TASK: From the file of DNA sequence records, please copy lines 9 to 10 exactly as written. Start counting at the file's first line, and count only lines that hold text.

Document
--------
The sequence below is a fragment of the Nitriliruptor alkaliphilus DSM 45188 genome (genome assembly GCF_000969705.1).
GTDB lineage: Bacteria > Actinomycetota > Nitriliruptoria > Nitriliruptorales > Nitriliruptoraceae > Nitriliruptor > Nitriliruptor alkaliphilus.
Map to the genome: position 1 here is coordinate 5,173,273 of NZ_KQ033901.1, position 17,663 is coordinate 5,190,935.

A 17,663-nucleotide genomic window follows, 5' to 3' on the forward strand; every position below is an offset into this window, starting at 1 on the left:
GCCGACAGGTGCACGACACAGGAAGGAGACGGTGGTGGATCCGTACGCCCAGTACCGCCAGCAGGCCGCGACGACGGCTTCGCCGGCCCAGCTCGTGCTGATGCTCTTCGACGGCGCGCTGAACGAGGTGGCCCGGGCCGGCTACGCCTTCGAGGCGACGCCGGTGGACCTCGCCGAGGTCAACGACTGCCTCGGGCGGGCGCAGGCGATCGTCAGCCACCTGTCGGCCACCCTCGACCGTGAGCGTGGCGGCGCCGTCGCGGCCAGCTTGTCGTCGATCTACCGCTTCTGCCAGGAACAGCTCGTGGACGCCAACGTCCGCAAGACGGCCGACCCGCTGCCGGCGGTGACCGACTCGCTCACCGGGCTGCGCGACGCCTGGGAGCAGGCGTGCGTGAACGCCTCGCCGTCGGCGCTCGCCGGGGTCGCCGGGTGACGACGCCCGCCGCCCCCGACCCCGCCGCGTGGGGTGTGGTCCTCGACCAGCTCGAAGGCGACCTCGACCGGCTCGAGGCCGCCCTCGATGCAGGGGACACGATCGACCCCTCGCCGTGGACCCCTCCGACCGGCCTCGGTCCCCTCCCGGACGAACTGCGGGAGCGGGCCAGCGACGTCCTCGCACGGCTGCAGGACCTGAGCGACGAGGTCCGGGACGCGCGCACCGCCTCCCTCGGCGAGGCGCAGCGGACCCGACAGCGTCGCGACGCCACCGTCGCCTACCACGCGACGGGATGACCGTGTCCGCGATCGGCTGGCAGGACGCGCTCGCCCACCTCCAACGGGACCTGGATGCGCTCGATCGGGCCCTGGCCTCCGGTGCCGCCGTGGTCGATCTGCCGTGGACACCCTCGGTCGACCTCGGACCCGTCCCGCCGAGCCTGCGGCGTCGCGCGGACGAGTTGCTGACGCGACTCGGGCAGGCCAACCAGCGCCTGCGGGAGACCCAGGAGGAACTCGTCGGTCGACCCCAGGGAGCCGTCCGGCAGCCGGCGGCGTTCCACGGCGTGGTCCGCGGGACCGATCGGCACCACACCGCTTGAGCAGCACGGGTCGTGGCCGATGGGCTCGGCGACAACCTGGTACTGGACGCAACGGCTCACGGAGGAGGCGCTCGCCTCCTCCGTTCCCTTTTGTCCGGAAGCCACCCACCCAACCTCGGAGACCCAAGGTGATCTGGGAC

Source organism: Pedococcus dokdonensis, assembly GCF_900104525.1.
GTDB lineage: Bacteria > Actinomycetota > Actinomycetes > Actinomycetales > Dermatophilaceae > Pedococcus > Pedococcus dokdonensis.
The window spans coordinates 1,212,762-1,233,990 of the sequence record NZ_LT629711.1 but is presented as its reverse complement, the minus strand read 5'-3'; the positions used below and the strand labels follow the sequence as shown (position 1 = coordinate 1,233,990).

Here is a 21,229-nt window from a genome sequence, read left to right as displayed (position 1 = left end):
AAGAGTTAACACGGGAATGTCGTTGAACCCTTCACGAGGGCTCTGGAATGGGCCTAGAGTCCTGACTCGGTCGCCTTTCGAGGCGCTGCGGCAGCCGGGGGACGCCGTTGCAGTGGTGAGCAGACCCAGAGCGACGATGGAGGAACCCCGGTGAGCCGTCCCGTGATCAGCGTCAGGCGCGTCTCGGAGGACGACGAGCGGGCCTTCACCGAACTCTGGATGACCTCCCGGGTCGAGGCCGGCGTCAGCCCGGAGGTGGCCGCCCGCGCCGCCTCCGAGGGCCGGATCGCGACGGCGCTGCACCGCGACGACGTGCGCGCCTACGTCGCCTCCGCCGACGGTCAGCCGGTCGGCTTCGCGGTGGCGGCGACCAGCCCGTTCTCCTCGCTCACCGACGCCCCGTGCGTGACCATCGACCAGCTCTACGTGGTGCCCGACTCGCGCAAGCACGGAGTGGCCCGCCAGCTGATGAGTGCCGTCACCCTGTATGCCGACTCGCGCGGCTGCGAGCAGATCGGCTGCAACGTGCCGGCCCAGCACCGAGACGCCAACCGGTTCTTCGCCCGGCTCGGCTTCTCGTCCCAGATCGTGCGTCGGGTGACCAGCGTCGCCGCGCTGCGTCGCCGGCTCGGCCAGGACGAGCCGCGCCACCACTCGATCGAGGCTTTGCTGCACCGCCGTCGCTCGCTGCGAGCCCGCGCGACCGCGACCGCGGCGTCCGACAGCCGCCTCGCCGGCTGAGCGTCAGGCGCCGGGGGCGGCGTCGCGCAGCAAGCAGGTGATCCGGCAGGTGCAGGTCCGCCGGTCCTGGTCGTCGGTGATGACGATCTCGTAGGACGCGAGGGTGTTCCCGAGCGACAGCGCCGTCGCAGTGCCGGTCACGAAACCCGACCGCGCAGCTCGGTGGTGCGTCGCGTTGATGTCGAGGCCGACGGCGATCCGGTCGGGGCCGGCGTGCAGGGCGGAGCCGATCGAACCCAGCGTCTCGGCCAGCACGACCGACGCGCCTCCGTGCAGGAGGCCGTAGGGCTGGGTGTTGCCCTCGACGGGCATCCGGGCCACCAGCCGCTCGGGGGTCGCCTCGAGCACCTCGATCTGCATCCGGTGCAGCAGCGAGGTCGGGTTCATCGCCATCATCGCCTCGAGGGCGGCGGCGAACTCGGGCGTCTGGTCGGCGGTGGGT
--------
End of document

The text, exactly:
Here is a 21,229-nt window from a genome sequence, read left to right as displayed (position 1 = left end):
AAGAGTTAACACGGGAATGTCGTTGAACCCTTCACGAGGGCTCTGGAATGGGCCTAGAGTCCTGACTCGGTCGCCTTTCGAGGCGCTGCGGCAGCCGGGGGACGCCGTTGCAGTGGTGAGCAGACCCAGAGCGACGATGGAGGAACCCCGGTGAGCCGTCCCGTGATCAGCGTCAGGCGCGTCTCGGAGGACGACGAGCGGGCCTTCACCGAACTCTGGATGACCTCCCGGGTCGAGGCCGGCGTCAGCCCGGAGGTGGCCGCCCGCGCCGCCTCCGAGGGCCGGATCGCGACGGCGCTGCACCGCGACGACGTGCGCGCCTACGTCGCCTCCGCCGACGGTCAGCCGGTCGGCTTCGCGGTGGCGGCGACCAGCCCGTTCTCCTCGCTCACCGACGCCCCGTGCGTGACCATCGACCAGCTCTACGTGGTGCCCGACTCGCGCAAGCACGGAGTGGCCCGCCAGCTGATGAGTGCCGTCACCCTGTATGCCGACTCGCGCGGCTGCGAGCAGATCGGCTGCAACGTGCCGGCCCAGCACCGAGACGCCAACCGGTTCTTCGCCCGGCTCGGCTTCTCGTCCCAGATCGTGCGTCGGGTGACCAGCGTCGCCGCGCTGCGTCGCCGGCTCGGCCAGGACGAGCCGCGCCACCACTCGATCGAGGCTTTGCTGCACCGCCGTCGCTCGCTGCGAGCCCGCGCGACCGCGACCGCGGCGTCCGACAGCCGCCTCGCCGGCTGAGCGTCAGGCGCCGGGGGCGGCGTCGCGCAGCAAGCAGGTGATCCGGCAGGTGCAGGTCCGCCGGTCCTGGTCGTCGGTGATGACGATCTCGTAGGACGCGAGGGTGTTCCCGAGCGACAGCGCCGTCGCAGTGCCGGTCACGAAACCCGACCGCGCAGCTCGGTGGTGCGTCGCGTTGATGTCGAGGCCGACGGCGATCCGGTCGGGGCCGGCGTGCAGGGCGGAGCCGATCGAACCCAGCGTCTCGGCCAGCACGACCGACGCGCCTCCGTGCAGGAGGCCGTAGGGCTGGGTGTTGCCCTCGACGGGCATCCGGGCCACCAGCCGCTCGGGGGTCGCCTCGAGCACCTCGATCTGCATCCGGTGCAGCAGCGAGGTCGGGTTCATCGCCATCATCGCCTCGAGGGCGGCGGCGAACTCGGGCGTCTGGTCGGCGGTGGGT